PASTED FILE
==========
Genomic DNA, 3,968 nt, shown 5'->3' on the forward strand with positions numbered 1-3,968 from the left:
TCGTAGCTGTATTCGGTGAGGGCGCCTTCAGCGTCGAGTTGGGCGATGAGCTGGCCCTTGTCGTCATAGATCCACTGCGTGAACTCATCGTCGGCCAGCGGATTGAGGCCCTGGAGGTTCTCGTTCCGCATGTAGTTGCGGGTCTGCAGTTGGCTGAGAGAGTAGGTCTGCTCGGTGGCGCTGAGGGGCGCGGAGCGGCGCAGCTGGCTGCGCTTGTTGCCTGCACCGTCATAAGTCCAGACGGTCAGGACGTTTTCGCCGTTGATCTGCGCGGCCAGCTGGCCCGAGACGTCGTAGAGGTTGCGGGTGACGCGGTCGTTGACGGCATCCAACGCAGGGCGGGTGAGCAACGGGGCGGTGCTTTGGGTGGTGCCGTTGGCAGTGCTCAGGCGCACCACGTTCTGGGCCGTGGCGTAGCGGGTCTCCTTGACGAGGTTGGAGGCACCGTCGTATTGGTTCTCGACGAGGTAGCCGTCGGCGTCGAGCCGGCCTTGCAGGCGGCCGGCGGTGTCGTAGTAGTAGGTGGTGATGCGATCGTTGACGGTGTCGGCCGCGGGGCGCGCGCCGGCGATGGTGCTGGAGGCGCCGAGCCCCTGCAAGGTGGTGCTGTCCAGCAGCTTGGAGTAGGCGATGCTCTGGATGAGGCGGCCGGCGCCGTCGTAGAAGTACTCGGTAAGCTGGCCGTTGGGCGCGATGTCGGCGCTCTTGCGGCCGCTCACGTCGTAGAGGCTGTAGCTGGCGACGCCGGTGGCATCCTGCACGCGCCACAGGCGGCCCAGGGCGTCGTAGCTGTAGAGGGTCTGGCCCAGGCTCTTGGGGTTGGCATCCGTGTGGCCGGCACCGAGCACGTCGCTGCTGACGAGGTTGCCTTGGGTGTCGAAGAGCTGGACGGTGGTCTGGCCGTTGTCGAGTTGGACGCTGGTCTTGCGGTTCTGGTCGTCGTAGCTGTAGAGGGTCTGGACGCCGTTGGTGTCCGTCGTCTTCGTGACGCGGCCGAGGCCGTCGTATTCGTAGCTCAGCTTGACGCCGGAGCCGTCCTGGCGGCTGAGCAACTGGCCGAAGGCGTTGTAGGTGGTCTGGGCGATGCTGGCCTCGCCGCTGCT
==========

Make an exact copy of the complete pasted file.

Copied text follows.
Genomic DNA, 3,968 nt, shown 5'->3' on the forward strand with positions numbered 1-3,968 from the left:
TCGTAGCTGTATTCGGTGAGGGCGCCTTCAGCGTCGAGTTGGGCGATGAGCTGGCCCTTGTCGTCATAGATCCACTGCGTGAACTCATCGTCGGCCAGCGGATTGAGGCCCTGGAGGTTCTCGTTCCGCATGTAGTTGCGGGTCTGCAGTTGGCTGAGAGAGTAGGTCTGCTCGGTGGCGCTGAGGGGCGCGGAGCGGCGCAGCTGGCTGCGCTTGTTGCCTGCACCGTCATAAGTCCAGACGGTCAGGACGTTTTCGCCGTTGATCTGCGCGGCCAGCTGGCCCGAGACGTCGTAGAGGTTGCGGGTGACGCGGTCGTTGACGGCATCCAACGCAGGGCGGGTGAGCAACGGGGCGGTGCTTTGGGTGGTGCCGTTGGCAGTGCTCAGGCGCACCACGTTCTGGGCCGTGGCGTAGCGGGTCTCCTTGACGAGGTTGGAGGCACCGTCGTATTGGTTCTCGACGAGGTAGCCGTCGGCGTCGAGCCGGCCTTGCAGGCGGCCGGCGGTGTCGTAGTAGTAGGTGGTGATGCGATCGTTGACGGTGTCGGCCGCGGGGCGCGCGCCGGCGATGGTGCTGGAGGCGCCGAGCCCCTGCAAGGTGGTGCTGTCCAGCAGCTTGGAGTAGGCGATGCTCTGGATGAGGCGGCCGGCGCCGTCGTAGAAGTACTCGGTAAGCTGGCCGTTGGGCGCGATGTCGGCGCTCTTGCGGCCGCTCACGTCGTAGAGGCTGTAGCTGGCGACGCCGGTGGCATCCTGCACGCGCCACAGGCGGCCCAGGGCGTCGTAGCTGTAGAGGGTCTGGCCCAGGCTCTTGGGGTTGGCATCCGTGTGGCCGGCACCGAGCACGTCGCTGCTGACGAGGTTGCCTTGGGTGTCGAAGAGCTGGACGGTGGTCTGGCCGTTGTCGAGTTGGACGCTGGTCTTGCGGTTCTGGTCGTCGTAGCTGTAGAGGGTCTGGACGCCGTTGGTGTCCGTCGTCTTCGTGACGCGGCCGAGGCCGTCGTATTCGTAGCTCAGCTTGACGCCGGAGCCGTCCTGGCGGCTGAGCAACTGGCCGAAGGCGTTGTAGGTGGTCTGGGCGATGCTGGCCTCGCCGCTGCT